Tuesday, March 18, 2008

Our Global Shrinking World

The other day, I took my students on a class trip. As we entered the Israel Supreme Court one of the student's cellphone's rang. It was her Mom calling from the U.S. And I was struck by a certain irony.

On the one hand we have become global. Worldwide travel has expanded as once "exotic" travel locations have become rather ordinary tourist destinations. We can reach other countries and continents at the click of our mouse. We can talk from any place in the universe. One would imagine that this would expand our horizons, widen our vision, give us the opportunity to explore and experience beyond our home upbringing, the community and lifestyle in which we were raised so that we might become truly global.

But in fact, the opposite has frequently become true. Globalisation has allowed people to closet themselves inside a small comfortable compartment and not to encounter anything new, challenging, different, "other". My student in Israel doesn't necessarily talk to Israelis. She walks down Emek Refaim listening to her iPod, talking to her circle of American friends on her cellphone. She barely sees the streets around her. She spends her evenings watching American TV shows that she downloads on the internet. One can keep up with the baseball at home. Why attend an Israeli Basketball game? One can have the music that one likes; Why get to know Israeli music? One can read the NYTimes; Why read Maariv or Yediot? And this is true all the way around the world. A Muslim child in Birmingham will grow up watching Al Jazeera instead of the BBC. People walk through the streets and ignore everyone around as they communicate on their cellphones. I can pick up my email anywhere in the Globe, can take comfort in my favourite websites! I never leave home; my parents are always at the other end of the phone line!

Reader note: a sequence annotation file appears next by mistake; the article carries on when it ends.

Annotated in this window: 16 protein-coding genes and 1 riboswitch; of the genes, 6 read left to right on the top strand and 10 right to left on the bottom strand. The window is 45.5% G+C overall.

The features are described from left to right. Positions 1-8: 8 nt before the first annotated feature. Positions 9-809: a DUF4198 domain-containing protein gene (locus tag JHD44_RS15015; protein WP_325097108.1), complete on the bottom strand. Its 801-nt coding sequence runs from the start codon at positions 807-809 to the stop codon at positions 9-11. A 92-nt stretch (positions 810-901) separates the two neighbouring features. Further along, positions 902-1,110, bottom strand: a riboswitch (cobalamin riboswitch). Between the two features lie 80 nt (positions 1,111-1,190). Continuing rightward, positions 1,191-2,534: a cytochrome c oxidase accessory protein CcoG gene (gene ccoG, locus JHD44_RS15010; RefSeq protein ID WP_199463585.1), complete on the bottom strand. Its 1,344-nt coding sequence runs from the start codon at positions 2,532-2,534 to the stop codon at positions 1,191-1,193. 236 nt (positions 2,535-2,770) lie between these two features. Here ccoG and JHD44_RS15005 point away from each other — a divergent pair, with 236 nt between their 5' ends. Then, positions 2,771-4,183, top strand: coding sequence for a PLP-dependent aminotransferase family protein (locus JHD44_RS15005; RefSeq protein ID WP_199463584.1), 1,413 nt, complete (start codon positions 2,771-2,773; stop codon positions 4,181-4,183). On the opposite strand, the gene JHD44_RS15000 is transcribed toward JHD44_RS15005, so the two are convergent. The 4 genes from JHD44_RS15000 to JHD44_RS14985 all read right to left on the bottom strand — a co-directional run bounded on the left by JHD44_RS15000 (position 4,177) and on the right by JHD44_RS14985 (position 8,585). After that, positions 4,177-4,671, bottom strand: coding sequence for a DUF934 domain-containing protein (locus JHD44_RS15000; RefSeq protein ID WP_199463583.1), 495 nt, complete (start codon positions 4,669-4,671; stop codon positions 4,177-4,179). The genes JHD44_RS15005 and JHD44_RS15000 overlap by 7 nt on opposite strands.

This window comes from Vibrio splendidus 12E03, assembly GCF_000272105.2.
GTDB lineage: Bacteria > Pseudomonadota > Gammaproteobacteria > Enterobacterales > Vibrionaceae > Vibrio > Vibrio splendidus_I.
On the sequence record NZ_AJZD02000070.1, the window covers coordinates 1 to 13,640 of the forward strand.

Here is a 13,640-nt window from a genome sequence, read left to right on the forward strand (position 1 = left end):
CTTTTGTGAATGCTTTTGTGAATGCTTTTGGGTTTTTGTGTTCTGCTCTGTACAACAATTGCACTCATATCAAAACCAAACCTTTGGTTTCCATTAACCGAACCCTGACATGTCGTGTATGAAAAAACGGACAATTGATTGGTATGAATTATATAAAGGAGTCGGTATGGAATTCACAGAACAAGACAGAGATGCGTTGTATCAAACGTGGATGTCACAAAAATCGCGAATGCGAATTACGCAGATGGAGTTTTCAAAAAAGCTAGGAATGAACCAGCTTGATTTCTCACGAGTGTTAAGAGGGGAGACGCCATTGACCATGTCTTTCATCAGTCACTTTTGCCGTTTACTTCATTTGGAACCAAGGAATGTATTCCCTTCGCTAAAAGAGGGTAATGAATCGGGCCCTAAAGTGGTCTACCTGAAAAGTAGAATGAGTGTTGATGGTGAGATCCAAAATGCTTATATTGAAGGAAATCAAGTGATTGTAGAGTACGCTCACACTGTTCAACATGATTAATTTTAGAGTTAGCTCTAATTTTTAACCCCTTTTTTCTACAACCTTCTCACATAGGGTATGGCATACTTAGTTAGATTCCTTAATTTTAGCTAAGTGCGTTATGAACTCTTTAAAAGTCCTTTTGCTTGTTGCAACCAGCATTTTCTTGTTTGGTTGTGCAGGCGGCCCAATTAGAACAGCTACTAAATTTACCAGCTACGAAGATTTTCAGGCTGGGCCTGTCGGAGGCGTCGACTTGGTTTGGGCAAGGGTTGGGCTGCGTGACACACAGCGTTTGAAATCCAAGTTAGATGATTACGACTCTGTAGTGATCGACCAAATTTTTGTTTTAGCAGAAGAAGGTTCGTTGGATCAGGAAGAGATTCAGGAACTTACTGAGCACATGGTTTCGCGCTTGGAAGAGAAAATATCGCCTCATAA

I cannot help but feel that this is horribly regrettable. We are supposed to interact with our surroundings. To integrate, to be challenged, to watch and learn, to experience that which is different as it challenges our assumptions about what is "normal" and "right," as we can connect with people who live around us, recognizing them as people, embracing the landscape - urban, human, natural, national - around us. We are supposed to leave home and express our independence and learn how to fend for ourselves. I have always hated walkmans etc. as they cut me off from the environment around me... I resent the virtual reality that earphones thrust me into. And that is without even stepping beyond my immediate environment. Of course this is far more extreme when we travel. How can someone reside in another country without truly engaging in the most basic cultural building block – a foreign language?

I intend to write a follow up to this email with specific attention to Israel Yeshiva Year-Programs. But this is enough for now.

I'll summarise. The selfsame technology that facilitates our ability to extend our global reach as we can see further a-field mysteriously allows us to cocoon ourselves inwards in a cosy familiar environment which eclipses challenge and self-expansion. That is very unfortunate indeed.

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